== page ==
In quantum mechanics each operator corresponds to some physical observable, but say we have the operators $X,Y,Z,H, \operatorname{CNOT}$. I understand how these gates act on qubits, but what do they actually represent in terms of a physical observable?


2 Answers 2


I agree with the main points that Niel makes: not all operators are observables, and the purpose of the ones you list is typically to transform states, not to be measured. However, the operators you list happen to be hermitian (allowing them also to represent observables) as well as unitary (allowing them to represent transformations), so in this case we can still play devil's advocate, and ask if they have physical interpretations as measurable quantities. So, interpreting your list as observables to be measured...

  • $X$, $Y$, and $Z$ are easy: these represent unitless versions of spin measurement (or the analogous quantity, if your system is not a spin system) along the three spatial coordinate directions.
  • $H$ also represents a unitless version of a spin measurement, but along an axis exactly between the $x$ and $z$ axes.
  • $\operatorname{CNOT}$ is the hardest, and I don't have a clean physical interpretation. It has eigenvalues $\pm1$ (3 eigenvectors with eigenvalue +1, and one with eivenvalue -1), and as an observable it should represent correlative properties of the two qubits. We could state what it literally measures, in terms of the four dimensions that it acts on, but this information will be less informative than just looking at its matrix form.

All this being said, typically the only one of the five that is actually measured is $Z$, and occasionally the other coordinate spin measurements.


In quantum mechanics, not all operators are observables. Many operators are observables, and in the first year or two of treatments in some physics courses you will only see operators which are observables; but not all operators of interest are observables.

The operators you have mentioned all happen to be Hermitian, and could therefore be interpreted as observables. This is particularly useful for the operators $X$, $Y$, and $Z$, which up to a scalar factor of $2\hbar$ you may be more familiar with as orbital angular momentum components. However, in the context of quantum computation, the more important property of the operators $\{X,Y,Z,H,\mathrm{CNOT}\}$ is that they are unitary: that is, their eigenvalues are all roots of unity, and so they represent possible finite-time evolutions of a quantum system.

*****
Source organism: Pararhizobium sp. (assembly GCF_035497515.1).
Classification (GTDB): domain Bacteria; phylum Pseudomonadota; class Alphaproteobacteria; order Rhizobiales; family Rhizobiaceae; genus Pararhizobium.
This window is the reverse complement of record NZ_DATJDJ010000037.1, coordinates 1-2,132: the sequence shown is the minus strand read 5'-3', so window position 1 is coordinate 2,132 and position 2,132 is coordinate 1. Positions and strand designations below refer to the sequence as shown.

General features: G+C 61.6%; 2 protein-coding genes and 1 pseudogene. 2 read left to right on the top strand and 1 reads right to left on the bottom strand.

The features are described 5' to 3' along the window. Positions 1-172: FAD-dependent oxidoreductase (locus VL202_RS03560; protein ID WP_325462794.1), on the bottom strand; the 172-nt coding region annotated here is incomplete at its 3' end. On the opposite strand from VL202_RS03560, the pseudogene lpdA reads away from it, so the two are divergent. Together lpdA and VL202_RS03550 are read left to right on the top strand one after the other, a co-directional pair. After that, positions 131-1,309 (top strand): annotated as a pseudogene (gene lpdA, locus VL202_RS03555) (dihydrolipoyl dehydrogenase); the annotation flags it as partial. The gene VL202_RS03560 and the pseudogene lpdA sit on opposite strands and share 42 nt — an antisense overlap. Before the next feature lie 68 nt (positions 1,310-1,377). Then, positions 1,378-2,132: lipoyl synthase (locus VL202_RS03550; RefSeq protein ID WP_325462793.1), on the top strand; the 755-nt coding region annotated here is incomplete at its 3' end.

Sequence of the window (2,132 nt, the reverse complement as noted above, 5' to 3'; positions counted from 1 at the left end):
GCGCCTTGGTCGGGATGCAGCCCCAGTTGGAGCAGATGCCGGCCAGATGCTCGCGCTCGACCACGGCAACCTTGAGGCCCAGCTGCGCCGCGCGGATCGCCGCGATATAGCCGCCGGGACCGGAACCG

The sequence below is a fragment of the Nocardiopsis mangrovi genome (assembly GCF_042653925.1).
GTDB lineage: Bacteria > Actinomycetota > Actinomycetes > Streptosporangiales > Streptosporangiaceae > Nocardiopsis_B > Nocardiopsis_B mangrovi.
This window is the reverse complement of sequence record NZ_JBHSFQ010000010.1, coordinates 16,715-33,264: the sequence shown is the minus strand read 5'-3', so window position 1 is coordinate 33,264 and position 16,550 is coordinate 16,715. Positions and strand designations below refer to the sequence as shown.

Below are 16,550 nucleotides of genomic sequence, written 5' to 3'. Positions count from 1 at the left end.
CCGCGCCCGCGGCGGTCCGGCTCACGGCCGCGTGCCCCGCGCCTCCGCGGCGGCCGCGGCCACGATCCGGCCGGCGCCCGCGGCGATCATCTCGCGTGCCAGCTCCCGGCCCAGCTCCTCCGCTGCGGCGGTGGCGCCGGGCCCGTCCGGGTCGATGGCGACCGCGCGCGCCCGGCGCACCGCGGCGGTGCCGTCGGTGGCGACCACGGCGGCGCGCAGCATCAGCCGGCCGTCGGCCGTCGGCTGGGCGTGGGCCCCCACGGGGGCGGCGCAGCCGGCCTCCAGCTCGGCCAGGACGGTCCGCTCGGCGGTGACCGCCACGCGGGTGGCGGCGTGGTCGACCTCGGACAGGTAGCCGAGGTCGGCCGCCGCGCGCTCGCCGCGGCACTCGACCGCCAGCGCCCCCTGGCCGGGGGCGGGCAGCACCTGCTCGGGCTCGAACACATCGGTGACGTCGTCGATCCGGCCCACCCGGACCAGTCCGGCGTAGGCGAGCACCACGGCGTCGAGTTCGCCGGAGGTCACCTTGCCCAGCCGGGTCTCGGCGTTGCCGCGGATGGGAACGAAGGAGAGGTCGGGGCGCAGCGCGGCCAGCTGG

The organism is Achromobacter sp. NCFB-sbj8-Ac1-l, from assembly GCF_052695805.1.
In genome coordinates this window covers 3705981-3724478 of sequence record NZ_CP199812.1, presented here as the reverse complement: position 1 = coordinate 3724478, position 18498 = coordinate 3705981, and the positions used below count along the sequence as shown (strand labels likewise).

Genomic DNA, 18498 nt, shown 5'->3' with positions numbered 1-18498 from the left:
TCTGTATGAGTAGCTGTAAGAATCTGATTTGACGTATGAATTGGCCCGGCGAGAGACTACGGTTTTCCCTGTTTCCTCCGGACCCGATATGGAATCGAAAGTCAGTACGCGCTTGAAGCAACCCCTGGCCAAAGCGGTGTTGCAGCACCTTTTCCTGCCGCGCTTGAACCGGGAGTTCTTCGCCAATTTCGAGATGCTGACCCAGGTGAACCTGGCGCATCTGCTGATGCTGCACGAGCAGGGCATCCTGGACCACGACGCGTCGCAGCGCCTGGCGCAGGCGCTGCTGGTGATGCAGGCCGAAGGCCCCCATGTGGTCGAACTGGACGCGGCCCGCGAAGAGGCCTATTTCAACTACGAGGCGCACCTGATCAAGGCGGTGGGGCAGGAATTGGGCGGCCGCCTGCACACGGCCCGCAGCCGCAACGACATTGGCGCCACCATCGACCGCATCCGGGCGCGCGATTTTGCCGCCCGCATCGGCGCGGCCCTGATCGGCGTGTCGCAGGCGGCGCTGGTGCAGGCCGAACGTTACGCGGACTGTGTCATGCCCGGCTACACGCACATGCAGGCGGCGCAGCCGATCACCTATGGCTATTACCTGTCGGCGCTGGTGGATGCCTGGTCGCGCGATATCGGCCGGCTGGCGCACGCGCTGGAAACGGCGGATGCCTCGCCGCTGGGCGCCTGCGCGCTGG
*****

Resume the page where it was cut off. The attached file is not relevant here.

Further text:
Finite-time evolutions of the system are of course governed by the wave-equation. Specifically, from the time-independent Schrödinger equation, we have $$ i\hbar \frac{\mathrm d}{\mathrm d t} \lvert \psi(t) \rangle = \hat{\mathrm{H}} \, \lvert \psi(t) \rangle$$ which has solutions of the form $\lvert \psi(t) \rangle \,=\, \hat{\mathrm{U}}(t) \: \lvert \psi(0)\rangle$, for some initial state-vector $\lvert \psi(0)\rangle$ and where $\hat{\mathrm{U}}(t)$ is a unitary operator given by $$ \hat{\mathrm{U}} (t) \,=\, \exp\bigl(-i \:\!\hat{\mathrm{H}} \,t\big/\hbar\bigr) \,=\, \sum_{n \geqslant 0} \frac{\bigl( -i\!\:\hat{\mathrm{H}}\,t \big/ \hbar\bigr)^n}{n!} $$ whose eigenvalues are of the form $\mathrm e^{-iE_k t / \hbar}$ for eigenvalues $E_k$ of $\hat{\mathrm H}$. Such an operator is called a unitary operator, and had the property that $\hat{\mathrm U}(t){}^{-1} = \hat{\mathrm U}(-t) = \hat{\mathrm U}{}^\dagger$. The gates $X$, $Y$, $Z$, $H$, and $\mathrm{CNOT}$ are all operators of this form, where it so happens that the eigenvalues are $\pm 1$.

All unitary operators can be obtained from the exponentiation of a Hermitian operator in this way; though in many cases we prefer to consider them as products if a sequence of different operators $\hat{\mathrm U} = \hat{\mathrm U}_N(t_N)\,\cdots\,\hat{\mathrm U}_2(t_2)\,\hat{\mathrm U}_1(t_1)$, representing evolution according to piecewise-constant Hamiltonians. (Realising such a unitary evolution will be more complicated in practise, of course, just as computing with classical computers is more complicated than just applying 'AND' and 'OR' gates to bits represented by electrical voltages in wires, but this is the picture of quantum computation to first-order.)

  • $\begingroup$ Is there an intuitive way to think of them physically though ? As in what is it that we are actually observing when we measure them ? $\endgroup$
    – bhapi
    Apr 27, 2019 at 15:37
  • $\begingroup$ That's the point --- these are intended to be propogators, not observables. You don't measure unitary operators, you use them to describe the evolution of (closed) systems. $\endgroup$ Apr 27, 2019 at 16:32
  • $\begingroup$ @can'tcauchy it is really a coincidence that the operators you list are measurable at all, so Niel's main point stands. In general, transformations on a quantum state are not physically measurable; however, in the case of those you list, they in principle are, so see my answer below. $\endgroup$
    – Will
    Apr 27, 2019 at 17:44

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